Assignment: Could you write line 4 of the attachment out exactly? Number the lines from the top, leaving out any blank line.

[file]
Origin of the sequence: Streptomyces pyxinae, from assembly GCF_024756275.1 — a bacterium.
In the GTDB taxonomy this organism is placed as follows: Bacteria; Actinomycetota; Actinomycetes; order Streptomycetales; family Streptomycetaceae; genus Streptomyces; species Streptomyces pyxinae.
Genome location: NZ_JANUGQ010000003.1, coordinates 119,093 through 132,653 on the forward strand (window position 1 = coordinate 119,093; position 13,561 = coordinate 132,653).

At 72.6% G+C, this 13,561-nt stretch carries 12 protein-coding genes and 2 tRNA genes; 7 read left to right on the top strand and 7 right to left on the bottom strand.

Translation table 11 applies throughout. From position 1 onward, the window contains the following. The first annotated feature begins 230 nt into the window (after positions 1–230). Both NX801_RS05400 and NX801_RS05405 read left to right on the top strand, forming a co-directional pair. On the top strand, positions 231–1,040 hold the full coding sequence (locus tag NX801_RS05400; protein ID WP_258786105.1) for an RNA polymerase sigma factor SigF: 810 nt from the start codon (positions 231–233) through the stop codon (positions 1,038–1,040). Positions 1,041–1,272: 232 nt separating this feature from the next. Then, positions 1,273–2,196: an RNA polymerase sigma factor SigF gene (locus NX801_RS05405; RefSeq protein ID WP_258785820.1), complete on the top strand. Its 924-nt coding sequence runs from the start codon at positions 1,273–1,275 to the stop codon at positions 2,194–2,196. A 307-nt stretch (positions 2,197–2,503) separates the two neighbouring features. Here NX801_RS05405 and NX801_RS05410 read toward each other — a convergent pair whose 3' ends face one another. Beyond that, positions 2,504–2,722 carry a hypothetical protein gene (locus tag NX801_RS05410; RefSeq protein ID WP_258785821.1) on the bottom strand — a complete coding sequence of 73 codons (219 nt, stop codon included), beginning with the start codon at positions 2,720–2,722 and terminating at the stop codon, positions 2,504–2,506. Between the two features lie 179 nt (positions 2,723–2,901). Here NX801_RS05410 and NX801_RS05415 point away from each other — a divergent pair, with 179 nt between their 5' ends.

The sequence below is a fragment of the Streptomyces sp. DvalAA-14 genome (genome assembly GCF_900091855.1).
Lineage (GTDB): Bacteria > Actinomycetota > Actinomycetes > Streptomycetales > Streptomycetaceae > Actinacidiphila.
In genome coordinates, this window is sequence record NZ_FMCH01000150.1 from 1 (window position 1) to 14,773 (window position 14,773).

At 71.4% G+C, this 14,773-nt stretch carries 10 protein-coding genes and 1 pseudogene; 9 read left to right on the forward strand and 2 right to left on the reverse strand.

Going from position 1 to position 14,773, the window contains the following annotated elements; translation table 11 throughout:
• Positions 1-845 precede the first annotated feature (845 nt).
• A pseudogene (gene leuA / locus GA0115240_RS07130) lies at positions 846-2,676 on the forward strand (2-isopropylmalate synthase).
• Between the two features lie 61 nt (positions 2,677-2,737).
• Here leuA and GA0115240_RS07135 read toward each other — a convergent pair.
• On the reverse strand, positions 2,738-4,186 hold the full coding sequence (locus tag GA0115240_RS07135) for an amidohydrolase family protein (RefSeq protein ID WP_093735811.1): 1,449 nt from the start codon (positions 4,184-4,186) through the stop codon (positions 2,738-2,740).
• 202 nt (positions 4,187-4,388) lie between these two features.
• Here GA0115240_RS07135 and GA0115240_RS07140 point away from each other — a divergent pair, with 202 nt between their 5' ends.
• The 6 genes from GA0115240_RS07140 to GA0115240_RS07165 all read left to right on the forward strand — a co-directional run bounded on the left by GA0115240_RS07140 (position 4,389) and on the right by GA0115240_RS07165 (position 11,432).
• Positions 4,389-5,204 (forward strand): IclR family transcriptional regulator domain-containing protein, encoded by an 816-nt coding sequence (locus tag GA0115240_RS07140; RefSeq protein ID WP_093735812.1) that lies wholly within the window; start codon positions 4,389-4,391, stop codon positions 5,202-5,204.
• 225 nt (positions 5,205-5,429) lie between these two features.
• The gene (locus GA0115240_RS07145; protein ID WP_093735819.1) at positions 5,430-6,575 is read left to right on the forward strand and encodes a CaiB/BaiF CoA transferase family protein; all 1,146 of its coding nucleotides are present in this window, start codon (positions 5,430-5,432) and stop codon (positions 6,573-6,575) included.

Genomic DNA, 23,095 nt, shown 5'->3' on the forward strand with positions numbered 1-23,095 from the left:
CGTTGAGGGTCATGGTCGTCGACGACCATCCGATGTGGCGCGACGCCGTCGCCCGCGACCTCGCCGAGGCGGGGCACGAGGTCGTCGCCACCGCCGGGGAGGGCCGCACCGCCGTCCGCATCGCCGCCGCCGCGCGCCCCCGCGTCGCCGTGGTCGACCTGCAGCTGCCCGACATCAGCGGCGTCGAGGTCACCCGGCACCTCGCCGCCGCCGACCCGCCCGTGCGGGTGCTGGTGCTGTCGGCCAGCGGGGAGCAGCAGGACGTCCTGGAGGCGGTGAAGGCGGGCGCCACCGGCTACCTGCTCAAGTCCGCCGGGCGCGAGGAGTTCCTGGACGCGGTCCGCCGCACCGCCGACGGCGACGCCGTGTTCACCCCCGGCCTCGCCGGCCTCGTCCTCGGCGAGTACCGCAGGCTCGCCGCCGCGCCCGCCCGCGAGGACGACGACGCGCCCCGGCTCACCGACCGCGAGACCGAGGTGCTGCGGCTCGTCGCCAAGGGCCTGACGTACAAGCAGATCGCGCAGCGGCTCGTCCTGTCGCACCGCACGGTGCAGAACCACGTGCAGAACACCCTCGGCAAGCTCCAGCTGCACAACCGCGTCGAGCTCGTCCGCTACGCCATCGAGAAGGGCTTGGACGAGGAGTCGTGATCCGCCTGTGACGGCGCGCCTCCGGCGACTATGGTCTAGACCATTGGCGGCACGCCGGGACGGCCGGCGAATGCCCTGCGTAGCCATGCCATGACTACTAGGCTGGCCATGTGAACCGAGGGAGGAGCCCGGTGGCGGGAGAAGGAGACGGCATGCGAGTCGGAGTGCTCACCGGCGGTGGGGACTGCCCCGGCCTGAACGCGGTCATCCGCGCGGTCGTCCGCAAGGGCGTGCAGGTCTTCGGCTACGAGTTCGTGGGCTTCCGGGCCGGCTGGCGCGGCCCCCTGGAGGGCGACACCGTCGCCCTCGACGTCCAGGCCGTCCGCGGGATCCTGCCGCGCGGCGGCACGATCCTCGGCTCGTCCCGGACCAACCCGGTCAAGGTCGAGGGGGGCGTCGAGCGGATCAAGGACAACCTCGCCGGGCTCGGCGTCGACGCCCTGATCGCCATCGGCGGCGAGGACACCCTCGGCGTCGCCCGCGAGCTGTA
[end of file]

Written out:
At 72.6% G+C, this 13,561-nt stretch carries 12 protein-coding genes and 2 tRNA genes; 7 read left to right on the top strand and 7 right to left on the bottom strand.